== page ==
- - Sunday, December 25, 2011


Apartment shooting rampage leaves seven dead

GRAPEVINE | Seven people thought to be related had opened their Christmas gifts and started cleaning up the wrapping paper when they were fatally shot in a suburban Fort Worth apartment, police said Sunday.

Authorities said they think the shooter is among the dead.

Four women and three men, aged 18 to 60, were found in an adjoining kitchen and living room area when police entered the apartment around midday, said Grapevine Police Sgt. Robert Eberling.

Two handguns were found near the bodies in the apartment that was decorated for the holiday with a tree, he added.

“It appears they had just celebrated Christmas. They had opened their gifts,” Sgt. Eberling said.


Stamford house fire kills five on Christmas

STAMFORD | Fire tore through a house in a tony neighborhood along the Connecticut shoreline on Christmas morning, killing five people, including three children, but sparing two whom firefighters managed to rescue.

Neighbors awakened to the sound of screaming and rushed outside to help, but they could only watch in horror as flames devoured the grand home in the pre-dawn darkness and the shocked, injured survivors were led away from the house.

“It is a terrible, terrible day,” Mayor Michael Pavia told reporters at a news briefing at the scene of the fire. “There probably has not been a worse Christmas Day in the city of Stamford.”

The fire was reported shortly before 5 a.m. Firefighters were able to rescue two adults from the house in Shippan Point, a neighborhood that juts into Long Island Sound, acting Fire Chief Antonio Conte said.


State voter-ID law rejected by Justice

COLUMBIA | The Justice Department on Friday rejected South Carolina’s law requiring voters to show photo identification, saying the law makes it harder for minorities to vote.

Assistant Attorney General Thomas E. Perez said the law didn’t meet the burden under the Voting Rights Act and tens of thousands of minorities in South Carolina might not be unable to cast ballots under the law.

Mr. Perez said non-whites make up about one-third of South Carolina’s registered voters. Minorities also are one-third of the registered voters who don’t have the right ID to vote.

South Carolina can sue over the rejection, pass a new law or submit more data to the Justice Department.

South Carolina’s new voter-ID law requires people casting ballots to show poll workers a state-issued driver’s license or ID card, a U.S. military ID or a U.S. passport.


Judge punishes sheriff for document destruction

PHOENIX | A judge overseeing a lawsuit that alleges racial profiling in Maricopa County Sheriff Joe Arpaio’s immigration patrols issued punishments against the agency on Friday for its acknowledged destruction of records pertaining to the case.

The punishments issued by U.S. District Judge Murray Snow, a 2007 appointee of President George W. Bush, came in the form of “adverse inferences” against Sheriff Arpaio’s office that the judge may consider when deciding the case’s facts.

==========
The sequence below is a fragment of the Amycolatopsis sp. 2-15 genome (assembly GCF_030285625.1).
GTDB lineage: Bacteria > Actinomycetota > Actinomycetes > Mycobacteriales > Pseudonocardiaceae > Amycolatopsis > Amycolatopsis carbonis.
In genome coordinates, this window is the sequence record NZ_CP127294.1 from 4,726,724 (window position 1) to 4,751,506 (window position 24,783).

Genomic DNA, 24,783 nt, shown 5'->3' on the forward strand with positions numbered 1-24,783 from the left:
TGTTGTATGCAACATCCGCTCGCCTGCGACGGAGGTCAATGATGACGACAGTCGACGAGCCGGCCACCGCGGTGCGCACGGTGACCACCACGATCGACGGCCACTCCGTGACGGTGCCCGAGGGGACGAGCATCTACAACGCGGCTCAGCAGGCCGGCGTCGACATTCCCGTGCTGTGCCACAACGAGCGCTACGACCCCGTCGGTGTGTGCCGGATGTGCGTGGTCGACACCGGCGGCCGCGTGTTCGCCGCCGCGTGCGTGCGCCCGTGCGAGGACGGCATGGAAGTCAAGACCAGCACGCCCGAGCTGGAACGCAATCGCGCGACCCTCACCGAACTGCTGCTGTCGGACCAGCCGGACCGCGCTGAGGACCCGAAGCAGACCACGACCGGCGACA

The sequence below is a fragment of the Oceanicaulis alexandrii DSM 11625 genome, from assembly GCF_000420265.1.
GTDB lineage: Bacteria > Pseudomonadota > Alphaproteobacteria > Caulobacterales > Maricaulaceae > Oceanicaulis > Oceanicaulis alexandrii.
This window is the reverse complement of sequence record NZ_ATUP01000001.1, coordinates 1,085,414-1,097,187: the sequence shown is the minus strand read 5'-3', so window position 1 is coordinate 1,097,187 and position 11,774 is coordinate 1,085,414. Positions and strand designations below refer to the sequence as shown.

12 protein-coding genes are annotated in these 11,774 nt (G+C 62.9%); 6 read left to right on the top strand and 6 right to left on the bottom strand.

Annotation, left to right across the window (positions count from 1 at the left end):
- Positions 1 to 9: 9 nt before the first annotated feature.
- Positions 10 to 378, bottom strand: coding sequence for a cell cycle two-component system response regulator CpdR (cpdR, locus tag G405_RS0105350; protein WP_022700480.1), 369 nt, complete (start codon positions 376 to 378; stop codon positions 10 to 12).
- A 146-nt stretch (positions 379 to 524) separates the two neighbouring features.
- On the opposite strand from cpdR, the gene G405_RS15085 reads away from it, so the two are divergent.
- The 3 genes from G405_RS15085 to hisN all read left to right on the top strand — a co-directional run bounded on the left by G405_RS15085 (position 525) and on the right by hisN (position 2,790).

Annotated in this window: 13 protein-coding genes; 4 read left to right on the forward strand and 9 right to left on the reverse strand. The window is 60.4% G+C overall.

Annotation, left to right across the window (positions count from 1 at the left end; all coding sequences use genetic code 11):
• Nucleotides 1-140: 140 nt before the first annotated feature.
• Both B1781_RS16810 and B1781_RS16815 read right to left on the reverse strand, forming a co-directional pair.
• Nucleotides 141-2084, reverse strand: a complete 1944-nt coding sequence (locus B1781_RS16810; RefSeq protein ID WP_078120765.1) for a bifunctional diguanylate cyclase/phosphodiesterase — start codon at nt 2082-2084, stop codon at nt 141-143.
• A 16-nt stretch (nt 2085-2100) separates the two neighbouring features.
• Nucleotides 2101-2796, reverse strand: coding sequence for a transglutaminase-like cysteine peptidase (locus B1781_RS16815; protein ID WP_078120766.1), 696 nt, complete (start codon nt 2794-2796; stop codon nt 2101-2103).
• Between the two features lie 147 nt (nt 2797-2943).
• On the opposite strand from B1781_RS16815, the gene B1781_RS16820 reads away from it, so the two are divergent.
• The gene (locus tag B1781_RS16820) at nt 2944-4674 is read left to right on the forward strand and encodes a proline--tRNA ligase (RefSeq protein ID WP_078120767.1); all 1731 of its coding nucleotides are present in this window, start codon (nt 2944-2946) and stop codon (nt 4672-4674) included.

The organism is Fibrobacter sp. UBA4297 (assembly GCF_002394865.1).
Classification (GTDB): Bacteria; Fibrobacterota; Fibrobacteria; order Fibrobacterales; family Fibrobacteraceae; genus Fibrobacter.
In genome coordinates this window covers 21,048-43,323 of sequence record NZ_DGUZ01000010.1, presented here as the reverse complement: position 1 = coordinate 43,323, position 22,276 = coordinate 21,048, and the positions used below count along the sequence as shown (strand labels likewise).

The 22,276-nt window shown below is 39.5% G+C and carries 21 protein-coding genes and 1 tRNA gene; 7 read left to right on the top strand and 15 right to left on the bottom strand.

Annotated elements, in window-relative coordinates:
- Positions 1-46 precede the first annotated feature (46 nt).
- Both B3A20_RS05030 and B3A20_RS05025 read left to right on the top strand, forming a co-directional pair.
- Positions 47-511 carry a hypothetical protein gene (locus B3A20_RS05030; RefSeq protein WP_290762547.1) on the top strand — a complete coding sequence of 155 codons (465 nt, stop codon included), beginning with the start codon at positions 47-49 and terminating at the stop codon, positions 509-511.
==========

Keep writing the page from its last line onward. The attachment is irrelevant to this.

The judge, for instance, may assume that among the destroyed documents were citizen complaints - some of which were racially charged and didn’t allege actual criminal activity - that requested immigration patrols in spots where the sheriff’s office later conducted patrols.

The judge had found grounds in February 2010 to sanction the sheriff’s office for throwing away or shredding some records of traffic stops made during Sheriff Arpaio’s immigration patrols, but held off on actually imposing the punishment until Friday.


Catholic church disinvites gay clergy

SAN FRANCISCO | A Roman Catholic church in San Francisco that canceled a series of pre-Christmas services featuring gay ministers from other denominations is being criticized for sending a negative message to its predominantly gay and lesbian congregation.

Pastor Steve Meriwether of Most Holy Redeemer Church late last month rescinded the invitations he had extended to the three ministers at the direction of San Francisco Archbishop George Niederauer, the San Francisco Chronicle reported Friday.

Archdiocese spokesman George Wesolek told the Chronicle the archbishop thought the speakers were “inappropriate for the season of Advent, which should be a time to reflect on the coming of Christ.”


Murder charge for suspect in burning of woman

NEW YORK | A grand jury has indicted a New York City man on first-degree murder charges accusing him of killing a 73-year-old woman by dousing her with gasoline and setting her on fire, authorities said Friday.

The indictment also charges Jerome Isaac with arson. He was not in court Friday in Brooklyn when a prosecutor informed a judge of the formal charges.

Mr. Isaac, 47, is being held without bail.

A building camera captured Mr. Isaac cornering Miss Gillespie in an elevator and spraying her with gasoline as she cowered in the corner. He then used a barbecue-style lighter to ignite a Molotov cocktail, before tossing it into the elevator and leaving his victim to die in a fireball, police said.


Student leaves $172,000 violin on Philly-bound bus

PHILADELPHIA | A student at a Boston conservatory left a rare violin worth $172,000 on a bus after arriving in Philadelphia, and police are asking for the public’s help in getting it back.

The New England Conservatory student got on a bus in Boston with the 176-year-old violin but got off without it late Tuesday, police said.

Muchen Hsieh told investigators that she left the instrument in an overhead bin and only realized she had forgotten it after she had been picked up.

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